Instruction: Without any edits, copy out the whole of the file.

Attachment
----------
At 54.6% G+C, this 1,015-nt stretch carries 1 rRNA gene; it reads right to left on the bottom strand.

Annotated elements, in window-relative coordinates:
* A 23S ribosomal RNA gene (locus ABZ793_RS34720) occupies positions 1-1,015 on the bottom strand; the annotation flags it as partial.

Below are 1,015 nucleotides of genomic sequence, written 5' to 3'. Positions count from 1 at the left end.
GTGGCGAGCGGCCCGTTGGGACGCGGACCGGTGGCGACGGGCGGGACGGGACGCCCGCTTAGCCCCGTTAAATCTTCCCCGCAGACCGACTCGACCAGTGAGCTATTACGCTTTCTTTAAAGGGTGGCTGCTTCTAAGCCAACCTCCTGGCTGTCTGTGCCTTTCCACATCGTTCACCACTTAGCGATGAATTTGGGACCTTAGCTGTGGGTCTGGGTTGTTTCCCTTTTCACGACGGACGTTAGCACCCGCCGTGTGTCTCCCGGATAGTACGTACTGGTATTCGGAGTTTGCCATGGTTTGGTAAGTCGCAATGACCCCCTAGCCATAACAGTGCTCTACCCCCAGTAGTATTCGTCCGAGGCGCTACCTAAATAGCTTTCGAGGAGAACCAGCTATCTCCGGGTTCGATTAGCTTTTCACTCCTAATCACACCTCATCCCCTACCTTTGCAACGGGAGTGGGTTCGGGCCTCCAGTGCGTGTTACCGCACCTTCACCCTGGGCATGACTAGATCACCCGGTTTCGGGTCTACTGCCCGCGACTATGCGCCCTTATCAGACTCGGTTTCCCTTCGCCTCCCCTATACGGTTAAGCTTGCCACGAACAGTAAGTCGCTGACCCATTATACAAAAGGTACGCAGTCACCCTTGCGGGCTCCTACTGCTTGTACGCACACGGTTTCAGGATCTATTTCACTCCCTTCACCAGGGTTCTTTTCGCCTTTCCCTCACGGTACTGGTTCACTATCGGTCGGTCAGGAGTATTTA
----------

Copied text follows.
At 54.6% G+C, this 1,015-nt stretch carries 1 rRNA gene; it reads right to left on the bottom strand.

Annotated elements, in window-relative coordinates:
* A 23S ribosomal RNA gene (locus ABZ793_RS34720) occupies positions 1-1,015 on the bottom strand; the annotation flags it as partial.

Below are 1,015 nucleotides of genomic sequence, written 5' to 3'. Positions count from 1 at the left end.
GTGGCGAGCGGCCCGTTGGGACGCGGACCGGTGGCGACGGGCGGGACGGGACGCCCGCTTAGCCCCGTTAAATCTTCCCCGCAGACCGACTCGACCAGTGAGCTATTACGCTTTCTTTAAAGGGTGGCTGCTTCTAAGCCAACCTCCTGGCTGTCTGTGCCTTTCCACATCGTTCACCACTTAGCGATGAATTTGGGACCTTAGCTGTGGGTCTGGGTTGTTTCCCTTTTCACGACGGACGTTAGCACCCGCCGTGTGTCTCCCGGATAGTACGTACTGGTATTCGGAGTTTGCCATGGTTTGGTAAGTCGCAATGACCCCCTAGCCATAACAGTGCTCTACCCCCAGTAGTATTCGTCCGAGGCGCTACCTAAATAGCTTTCGAGGAGAACCAGCTATCTCCGGGTTCGATTAGCTTTTCACTCCTAATCACACCTCATCCCCTACCTTTGCAACGGGAGTGGGTTCGGGCCTCCAGTGCGTGTTACCGCACCTTCACCCTGGGCATGACTAGATCACCCGGTTTCGGGTCTACTGCCCGCGACTATGCGCCCTTATCAGACTCGGTTTCCCTTCGCCTCCCCTATACGGTTAAGCTTGCCACGAACAGTAAGTCGCTGACCCATTATACAAAAGGTACGCAGTCACCCTTGCGGGCTCCTACTGCTTGTACGCACACGGTTTCAGGATCTATTTCACTCCCTTCACCAGGGTTCTTTTCGCCTTTCCCTCACGGTACTGGTTCACTATCGGTCGGTCAGGAGTATTTA